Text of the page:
Managed by future Hall member Tony La Russa, the A's franchise was on one if it's periodic upswings, if not yet at its peak. First-baseman Mark McGwire, 23, was in the midst of a freshman campaign that would see him hit .289 with 49 homers and 118 runs batted in, winning Rookie of the Year honors. Behind him, 1986 AL Rookie of the Year Jose Canseco, just 21 and on his way to belting 31 round-trippers and driving in 113. Together they were The Bash Brothers.

McGwire, Canseco and Reggie, men who would combine for 1,608 home runs over their careers, together in one Athletics line up. Surely somewhere Jimmie Foxx was lacing his cleats.

Joining them: 1979 co-RotY shortstop Alfredo Griffin and 1981 AL batting champ Carney Lansford, starting pitcher Dave Stewart -- embarking on the first of his four consecutive 20-win seasons -- and Hall of Fame reliever Dennis Eckersley.

"I think the ingredients are all here for me to have a good year," Jackson, bash brother emeritus, said in one of two features about him in the game program for July 27, 1987, when his team hosted the California Angels at the Oakland Alameda County Coliseum.

The Oakland-Alameda County Coliseum,
July 27, 1987

The A's, behind Stewart, cruised to a 6-1 win that night. Only catcher Terry Steinbach homered for the home team. Shortstop Gus Polidor struck a blow for the visitors.

Jackson -- batting sixth -- struck out four times (a drop in his MLB-record bucket of 2597 Ks, which still stands today). He ended the night hitting a discouraging .203. For the year, he batted .220 with 15 homers and 43 RBIs. In 336 at bats over 115 games, he struck out 97 times.

Though La Russa's squad would go just 81-81 that year, the table had been set, the appetite whet. Starting in 1988, the franchise strung together three straight pennants, repeating the feat accomplished by Jackson's A's of the '70s, and won the 1989 World Series.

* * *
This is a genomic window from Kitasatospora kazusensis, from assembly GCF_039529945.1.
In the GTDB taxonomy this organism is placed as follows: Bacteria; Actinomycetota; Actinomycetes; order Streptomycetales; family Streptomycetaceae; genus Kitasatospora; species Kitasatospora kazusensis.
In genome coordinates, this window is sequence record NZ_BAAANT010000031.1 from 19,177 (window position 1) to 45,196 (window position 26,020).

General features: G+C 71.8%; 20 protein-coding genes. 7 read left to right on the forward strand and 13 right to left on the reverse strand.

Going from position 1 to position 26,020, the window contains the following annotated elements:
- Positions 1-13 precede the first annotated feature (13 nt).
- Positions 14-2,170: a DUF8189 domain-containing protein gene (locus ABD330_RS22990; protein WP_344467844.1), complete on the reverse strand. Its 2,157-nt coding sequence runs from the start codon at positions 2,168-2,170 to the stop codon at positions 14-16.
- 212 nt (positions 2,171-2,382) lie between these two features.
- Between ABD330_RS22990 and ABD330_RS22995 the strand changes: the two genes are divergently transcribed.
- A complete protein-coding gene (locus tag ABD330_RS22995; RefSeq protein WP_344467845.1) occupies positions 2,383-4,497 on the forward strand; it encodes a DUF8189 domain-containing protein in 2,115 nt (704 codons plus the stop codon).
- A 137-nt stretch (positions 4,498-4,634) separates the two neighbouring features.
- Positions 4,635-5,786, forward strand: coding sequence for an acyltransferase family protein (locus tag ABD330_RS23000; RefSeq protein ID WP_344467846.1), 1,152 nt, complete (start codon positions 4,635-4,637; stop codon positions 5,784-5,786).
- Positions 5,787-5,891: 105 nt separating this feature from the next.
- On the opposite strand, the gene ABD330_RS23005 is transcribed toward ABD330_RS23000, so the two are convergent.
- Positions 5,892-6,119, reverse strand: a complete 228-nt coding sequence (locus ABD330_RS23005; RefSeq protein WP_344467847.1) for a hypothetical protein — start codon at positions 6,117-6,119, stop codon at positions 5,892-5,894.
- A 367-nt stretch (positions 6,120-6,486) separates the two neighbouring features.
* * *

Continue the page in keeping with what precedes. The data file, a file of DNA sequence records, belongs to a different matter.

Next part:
Reggie finished his illustrious career with a .262 batting average, 563 homers and 1,702 runs batted in. He also had 18 round-trippers and 48 RBIs in 77 post-season games, 10 of those clouts in the series. He made the Hall in 1993.

The Coup

Two weeks before my visit, stop four on my California/ballpark tour, the Coliseum had hosted Major League Baseball's All Star Game, further proof the sometimes moribund A's, whose attendance had dipped to 306,763 for the entire 1979 season, were on the rebound. For those of us who care, the All Star Game program -- in this era before eBay -- was a trophy worth hunting.

The trophy
Mid-game, I chatted up one of the souvenir stand vendors about the ballpark -- better than its reputation -- and the stadium food -- more adventurous than I'd seen elsewhere -- and finally rounded to the subject of the A-S program.

He said he had none and directed me down the concourse, past the first aid station and through a door where I found myself in a souvenir stock room.

"Hi. Mike sent me," I told a woman behind the counter, feigning a casualness I didn't feel. "I'm looking for an All Star Game program."

She dropped back into the steel shelving behind her and reappeared moments later, program in hand.

"Do you work here?" she asked, looking me over.

"No," I replied.

"Five dollars," she said. I handed over the money, suppressed a smile and walked out. Quickly.

In the Summer of 1987, soon after graduating from college, me and my buddy Chris took a baseball tour of California. Mostly baseball at least, and hell of a good time. This is the fifth part of a series inspired by those 16 days on the road.

-- Follow me on Twitter @paperboyarchive